WASHINGTON (AP) — Politicians love few things better than a scandal to trip up their opponents, and Republicans hope last year's fatal attack on U.S. diplomats in Libya will do exactly that to Hillary Rodham Clinton and other Democrats.
History suggests it might be a tough lift. The issue is complex, the next presidential election is more than three years away, and a number of reports and officials have disputed criticisms of Clinton's role when she was secretary of state.
Still, Republicans and conservative talk hosts are hammering away at Clinton's and the Obama administration's handling of the 8-month-old tragedy. A daylong House Oversight Committee hearing Wednesday starred three State Department officials invited by Republicans. Security was poorly handled in Benghazi, Libya, they said, and administration officials later tried to obscure what happened.
But the three men offered little that has not been aired in previous congressional hearings. Afterward, Republicans all but acknowledged they're still seeking a knockout punch.
"This hearing is now over, but this investigation is not," said Darrell Issa of California, the hard-charging Republican chairman of the House committee. He urged "whistle-blowers" and "witnesses who have been afraid to come forward" to step up and "tell us your story, and we will make sure it gets public."
Aside from crippling Clinton in 2016, Republicans hope public anger over the Benghazi attacks and their aftermath will besmirch congressional Democrats in next year's midterm elections.
By late Wednesday, Democrats expressed confidence.
"The unsubstantiated Republican allegations about Benghazi disintegrated one by one," said Rep. Elijah Cummings of Maryland, the House committee's top Democrat. "There's no evidence of a conspiracy to withhold military assets for political reasons, no evidence of a cover-up."
Clinton, seen by many as the early Democratic favorite for president in 2016, generally drew strong reviews for her four-year stint as secretary of state. Her darkest moment was the Sept. 11, 2012, attack on the U.S. diplomatic mission in Benghazi.
Ambassador Chris Stevens and three other Americans were killed. Top administration officials initially said the attackers were spontaneous protesters, angry about an anti-Islamic video. They later acknowledged the attackers were well-equipped terrorists acting under plans.
A major independent inquiry largely absolved Clinton of wrongdoing.
The findings incensed many GOP leaders and conservative news outlets, who portray Benghazi as a simmering scandal about to erupt.
"The people back home are standing with you to get to the truth of this, and they will not sit down until they get the answers," Rep. Mark Meadows, R-N.C., told relatives of the Benghazi victims.
Ethical lapses and even full-blown scandals have a mixed record of influencing U.S. elections. Watergate not only forced Richard Nixon from the White House in August 1974; it also triggered crushing losses for congressional Republicans in midterm elections three months later.
President Gerald Ford's pardon of Nixon may have ended any hope he had of defeating Jimmy Carter in 1976.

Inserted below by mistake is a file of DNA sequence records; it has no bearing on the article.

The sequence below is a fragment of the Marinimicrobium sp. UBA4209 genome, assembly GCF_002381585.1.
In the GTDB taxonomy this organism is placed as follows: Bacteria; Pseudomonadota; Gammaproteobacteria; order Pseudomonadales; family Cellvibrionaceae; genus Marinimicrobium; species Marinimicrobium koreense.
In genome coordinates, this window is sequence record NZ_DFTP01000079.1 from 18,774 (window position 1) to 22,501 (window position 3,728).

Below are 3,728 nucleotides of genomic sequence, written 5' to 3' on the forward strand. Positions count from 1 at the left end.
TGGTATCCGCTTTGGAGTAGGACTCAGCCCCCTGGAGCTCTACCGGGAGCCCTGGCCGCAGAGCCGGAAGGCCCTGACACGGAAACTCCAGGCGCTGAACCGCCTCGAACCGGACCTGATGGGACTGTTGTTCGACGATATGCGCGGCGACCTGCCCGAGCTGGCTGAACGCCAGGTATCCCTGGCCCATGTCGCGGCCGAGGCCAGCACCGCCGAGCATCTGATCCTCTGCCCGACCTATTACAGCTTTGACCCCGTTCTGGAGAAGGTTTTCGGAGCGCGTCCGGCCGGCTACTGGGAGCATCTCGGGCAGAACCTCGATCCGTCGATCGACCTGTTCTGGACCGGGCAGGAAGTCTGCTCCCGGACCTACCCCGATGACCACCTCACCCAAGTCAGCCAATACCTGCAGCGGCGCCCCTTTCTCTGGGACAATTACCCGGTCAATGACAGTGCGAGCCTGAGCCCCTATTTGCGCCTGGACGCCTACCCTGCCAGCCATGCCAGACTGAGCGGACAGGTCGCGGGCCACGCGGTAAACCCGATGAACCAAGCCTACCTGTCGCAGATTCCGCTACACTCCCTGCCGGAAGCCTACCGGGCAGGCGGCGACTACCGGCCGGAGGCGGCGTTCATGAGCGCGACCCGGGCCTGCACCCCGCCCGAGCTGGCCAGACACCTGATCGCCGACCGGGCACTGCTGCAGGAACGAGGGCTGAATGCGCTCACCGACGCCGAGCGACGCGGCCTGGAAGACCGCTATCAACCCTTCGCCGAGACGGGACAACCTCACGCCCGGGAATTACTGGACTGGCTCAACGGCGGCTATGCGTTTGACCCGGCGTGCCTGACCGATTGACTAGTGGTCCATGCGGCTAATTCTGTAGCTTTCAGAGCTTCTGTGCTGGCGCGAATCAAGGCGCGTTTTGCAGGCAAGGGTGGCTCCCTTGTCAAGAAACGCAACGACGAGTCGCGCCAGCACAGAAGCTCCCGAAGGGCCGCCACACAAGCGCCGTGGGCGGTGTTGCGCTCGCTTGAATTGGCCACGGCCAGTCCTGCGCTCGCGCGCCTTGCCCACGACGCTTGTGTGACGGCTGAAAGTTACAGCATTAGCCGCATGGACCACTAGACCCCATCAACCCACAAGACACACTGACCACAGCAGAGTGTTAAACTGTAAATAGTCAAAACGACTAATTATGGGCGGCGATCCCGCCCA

Other scandals, however, did far less political damage. The Iran-Contra affair of Ronald Reagan's second term, and Bill Clinton's affair with Monica Lewinsky did not prevent either man's vice president from winning the popular vote in the next presidential election.
More recently, Virginia Democrats were crowing about news that Gov. Bob McDonnell — a potential presidential contender — accepted large, unreported gifts from a businessman. A short time later, a Washington Post poll showed high approval ratings for McDonnell and scant public interest in the budding "scandal" that titillated the state's political elite.
Some Democratic campaign veterans say the Benghazi affair is too complex and too muddled to swing national elections next year and in 2016.
"The Republicans are pulling out the stops to manufacture a scandal, but it's not likely to stick on Hillary Clinton or Democrats in general," said veteran Clinton strategist Doug Hattaway.
Republican consultant Steve Lombardo said: "The impact on 2014 is likely to be minimal. However, there are a few 2016 Democrat White House aspirants who are feeling a little better about their chances today," especially Vice President Joe Biden.
GOP activists seem determined to push on. The Republican National Committee floods social media sites almost hourly with headlines such as "So many questions about Benghazi."
Soon after White House press secretary Jay Carney was forced again on Wednesday to defend the administration's record in the Benghazi attacks, a spokesman for House Speaker John Boehner issued a point-by-point rejoinder.
A Boehner aide said the speaker will call on the State Department to release internal emails from last September, regarding political fallout from the Benghazi attacks, that were described in part at Wednesday's hearing by Rep. Trey Gowdy, R-S.C.
Gowdy said he will find the truth, "and I don't give a damn whose career is impacted."
Democratic Rep. Mark Pocan of Wisconsin showed little concern. "I don't think there's a smoking gun today," he told the panel. "I don't think there's a lukewarm slingshot."
"It may not be a smoking gun or a warm slingshot," Rep. Doug Collins, R-Ga., said in the hearing's final hour. "But we have four dead Americans," and Georgians "are looking for the truth."